Reader sympathy naturally will gravitate toward the kids in the book, travelling inevitably into unfortunate maturity that will be explored as volumes continue, and will likely extend to shiftless Uncle Yoichi who, in his early thirties, may be the “cool uncle” but struggles with becoming a fully-functional adult, works part time in a video shop, suffers through a loveless relationship and is haunted by a past affair of a sordid, distressing and destructive nature (detailed in possibly the most compelling hundred-odd pages of comics I’ve read this year in volume two). Ironically, it’s probably Yoichi’s lack of maturity that makes him both relatable and sympathetic – in resisting the trappings of adulthood, he’s avoided the craziness it seems to create. 

Goodnight Punpun is not a static work with a status quo, as found in many a project with quirky anthropomorphic families up front and centre. In Asano’s world, people grow and change on the page as they do in real life and the cruel inevitability of Punpun’s (and by extension our own) eventual arrival into adulthood lends the comic an extra cloud of sadness. At various points, things get personal to the point of reader discomfort – you will feel incredibly intrusive about halfway through volume two, I guarantee it. The need to step away and let the characters impossibly maintain some kind of private dignity on the page is quite acute but I was, guiltily, too engrossed to stop reading, voyeuristically peeping in on the events of these lives.

Asano has built his reputation in works such as Solanin and A Girl on the Shore on the heartbreak and inter-personal relationships of his young characters. Even the psychological horror of his Nijigahara Holograph put its characters at the forefront of the story. Yet Punpun, a character that he may well have first drawn with his eyes closed, is as expressive and fleshed out as any of them. Famed for his “pretty” art and visually emotive characters, Asano has stripped it away with Goodnight Punpun, bravely, crazily, brilliantly proving that comics can do literally anything. I can’t imagine Goodnight Punpun translated into another medium with any real success – it’s the flexibility of comics and the fluency of its readers familiar with the medium that allows it to succeed.

Having a look at Goodnight Punpun’s Wikipedia entry, it appears as though Asano himself was unhappy with attempts to categorise the work as either “surreal” or an example of utsumanga (“depressing manga”) because those descriptions do nothing but “pigeonhole.” The experimental willingness to take on seemingly every single available genre (with the story even becoming something of a “road movie” in forthcoming volumes) and mash them into a comic about a teenage boy growing up takes remarkable confidence from its creator. It’s unsurprising Asano resents attempts to pin it down – I once again admit my failure to do so meaningfully. It’s an overused expression, but there is nothing, *nothing* else like Goodnight Punpun. It’s a Frankenstein melange of a story that just should not work, let alone be as genuinely riveting in every aspect as it is, from its drama, to its horror, to its romance, to its surrealism, to its heartbreak, to even its badminton matches. My only complaint is that the wait between these Viz two-in-one volumes is far, far too long, even as with each subsequent volume arriving, poor Punpun grows, ages, changes and eventually and probably tragically, becomes a man.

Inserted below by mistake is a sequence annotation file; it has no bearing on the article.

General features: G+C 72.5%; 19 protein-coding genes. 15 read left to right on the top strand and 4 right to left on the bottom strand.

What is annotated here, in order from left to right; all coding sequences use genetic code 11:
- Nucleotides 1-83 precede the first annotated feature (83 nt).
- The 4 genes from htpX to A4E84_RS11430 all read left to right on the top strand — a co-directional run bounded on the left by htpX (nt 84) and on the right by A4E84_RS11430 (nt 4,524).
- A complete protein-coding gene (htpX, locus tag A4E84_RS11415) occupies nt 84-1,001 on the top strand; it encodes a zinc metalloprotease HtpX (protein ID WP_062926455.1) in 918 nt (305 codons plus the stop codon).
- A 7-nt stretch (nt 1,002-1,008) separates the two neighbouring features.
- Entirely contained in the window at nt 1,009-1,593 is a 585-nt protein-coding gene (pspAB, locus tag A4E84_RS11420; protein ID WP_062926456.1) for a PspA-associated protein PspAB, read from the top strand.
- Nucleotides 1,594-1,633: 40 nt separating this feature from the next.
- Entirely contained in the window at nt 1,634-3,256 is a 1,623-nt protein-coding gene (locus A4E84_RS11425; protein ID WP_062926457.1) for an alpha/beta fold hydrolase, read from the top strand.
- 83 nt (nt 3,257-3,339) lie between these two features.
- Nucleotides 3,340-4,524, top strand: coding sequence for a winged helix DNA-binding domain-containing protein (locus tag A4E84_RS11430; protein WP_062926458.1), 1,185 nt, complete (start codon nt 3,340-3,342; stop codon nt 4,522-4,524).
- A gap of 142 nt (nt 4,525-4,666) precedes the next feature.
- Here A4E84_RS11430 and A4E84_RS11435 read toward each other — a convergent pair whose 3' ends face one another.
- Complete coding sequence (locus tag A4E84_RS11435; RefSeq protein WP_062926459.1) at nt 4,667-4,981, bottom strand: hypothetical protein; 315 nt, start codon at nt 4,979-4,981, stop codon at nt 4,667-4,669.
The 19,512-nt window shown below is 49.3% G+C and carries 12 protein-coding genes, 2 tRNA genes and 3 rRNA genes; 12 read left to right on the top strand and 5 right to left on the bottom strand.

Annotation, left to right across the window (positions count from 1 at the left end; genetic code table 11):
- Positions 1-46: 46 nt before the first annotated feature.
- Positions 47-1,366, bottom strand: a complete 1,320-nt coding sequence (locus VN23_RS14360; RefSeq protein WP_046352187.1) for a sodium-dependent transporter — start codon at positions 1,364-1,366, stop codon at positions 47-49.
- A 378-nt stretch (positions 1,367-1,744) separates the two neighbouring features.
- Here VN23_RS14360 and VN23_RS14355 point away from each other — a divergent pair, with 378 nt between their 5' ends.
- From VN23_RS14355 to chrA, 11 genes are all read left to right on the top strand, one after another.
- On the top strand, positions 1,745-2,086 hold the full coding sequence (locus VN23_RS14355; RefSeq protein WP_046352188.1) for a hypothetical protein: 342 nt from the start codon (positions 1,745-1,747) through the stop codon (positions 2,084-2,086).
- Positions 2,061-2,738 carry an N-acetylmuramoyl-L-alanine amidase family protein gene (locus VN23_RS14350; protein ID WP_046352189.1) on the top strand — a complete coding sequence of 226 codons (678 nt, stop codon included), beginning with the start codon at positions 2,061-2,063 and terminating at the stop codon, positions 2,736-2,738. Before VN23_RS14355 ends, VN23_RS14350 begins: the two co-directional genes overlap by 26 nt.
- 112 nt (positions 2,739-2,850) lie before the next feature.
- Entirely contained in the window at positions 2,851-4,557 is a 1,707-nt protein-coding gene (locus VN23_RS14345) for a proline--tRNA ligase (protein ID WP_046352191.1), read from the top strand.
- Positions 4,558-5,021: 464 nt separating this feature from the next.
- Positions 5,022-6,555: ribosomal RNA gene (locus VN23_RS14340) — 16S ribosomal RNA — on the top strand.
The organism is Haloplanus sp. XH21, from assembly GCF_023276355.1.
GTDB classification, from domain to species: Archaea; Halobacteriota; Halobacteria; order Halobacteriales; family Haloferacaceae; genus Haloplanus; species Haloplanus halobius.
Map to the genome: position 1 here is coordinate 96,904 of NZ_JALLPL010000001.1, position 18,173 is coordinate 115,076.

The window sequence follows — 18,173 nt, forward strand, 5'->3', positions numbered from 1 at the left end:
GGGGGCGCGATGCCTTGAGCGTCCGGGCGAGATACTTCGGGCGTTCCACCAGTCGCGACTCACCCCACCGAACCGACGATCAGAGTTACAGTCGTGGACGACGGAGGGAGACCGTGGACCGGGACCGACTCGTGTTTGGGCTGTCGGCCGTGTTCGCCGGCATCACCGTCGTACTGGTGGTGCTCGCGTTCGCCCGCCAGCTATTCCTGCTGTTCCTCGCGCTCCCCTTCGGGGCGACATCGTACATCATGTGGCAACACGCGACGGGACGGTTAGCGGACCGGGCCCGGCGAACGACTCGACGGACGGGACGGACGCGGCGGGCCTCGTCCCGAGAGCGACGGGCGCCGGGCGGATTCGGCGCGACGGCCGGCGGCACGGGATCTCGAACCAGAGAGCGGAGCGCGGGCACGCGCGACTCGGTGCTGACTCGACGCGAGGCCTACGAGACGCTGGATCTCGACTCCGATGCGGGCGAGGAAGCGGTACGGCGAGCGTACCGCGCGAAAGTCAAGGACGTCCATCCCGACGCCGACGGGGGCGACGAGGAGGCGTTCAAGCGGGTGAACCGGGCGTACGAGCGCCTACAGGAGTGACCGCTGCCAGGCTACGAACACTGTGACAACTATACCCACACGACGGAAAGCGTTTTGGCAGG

By Maris Wicks & Rosemary Mosco

At the intersection of the animal world, the plant world, the meteorological world and your very own house sits Your Wild City a wonderfully fun and informative webcomic by past ASC Recommends-highlighted creators Maris Wicks and Rosemary Mosco. Taking in everything from cloud formations, to bird songs, to various trees and seasonal change, Your Wild City is perfect for young readers and will also give old dummies like yours truly a bit of a biological learnin.’

Picking one to highlight is a difficult choice, but I’m going with “Storm Clouds Are Bad Dancers,” adorably explaining how lightning occurs. So cute!


A couple of months back, I included a pretty amazing video featuring Master Keaton’s Naoki Urasawa chatting with Goodnight Punupun’s Inio Asano about manga, craft and working digitally. If you never saw that, YouTube pulled the video (boo), but here’s another upload of it for you (yay). Watch it if you have the time and the inclination, it’s fascinating stuff.

This week, however, we go back a few years from the filming of Urasawa’s manga documentary series to an interview with a far shaggier, exhausted-looking Asano who was at the time knees deep in the construction of Goodnight Punpun. Opening with something of a retrospective of his work to that point (it’s staggering to think that a work as special as Nijigahara Holograph caused his career major damage), the interview shifts to Punpun, breaks awkwardly but thankfully briefly in the middle for some bilingual chat by the original TV show host in studio, and then returns for another look at Asano at work. Frank in a quintessentially Japanese way, Asano gives honest and fairly succinct answers to questions presented providing a uniquely objective look at his work and what he perceives to be his strengths and weaknesses. Great stuff.

See you next week. Love your comics.

Cameron Ashley spends a lot of time writing comics and other things you'll likely never read. He's the chief editor and co-publisher of Crime Factory (www.thecrimefactory.com). You can reach him @cjamesashley on Twitter.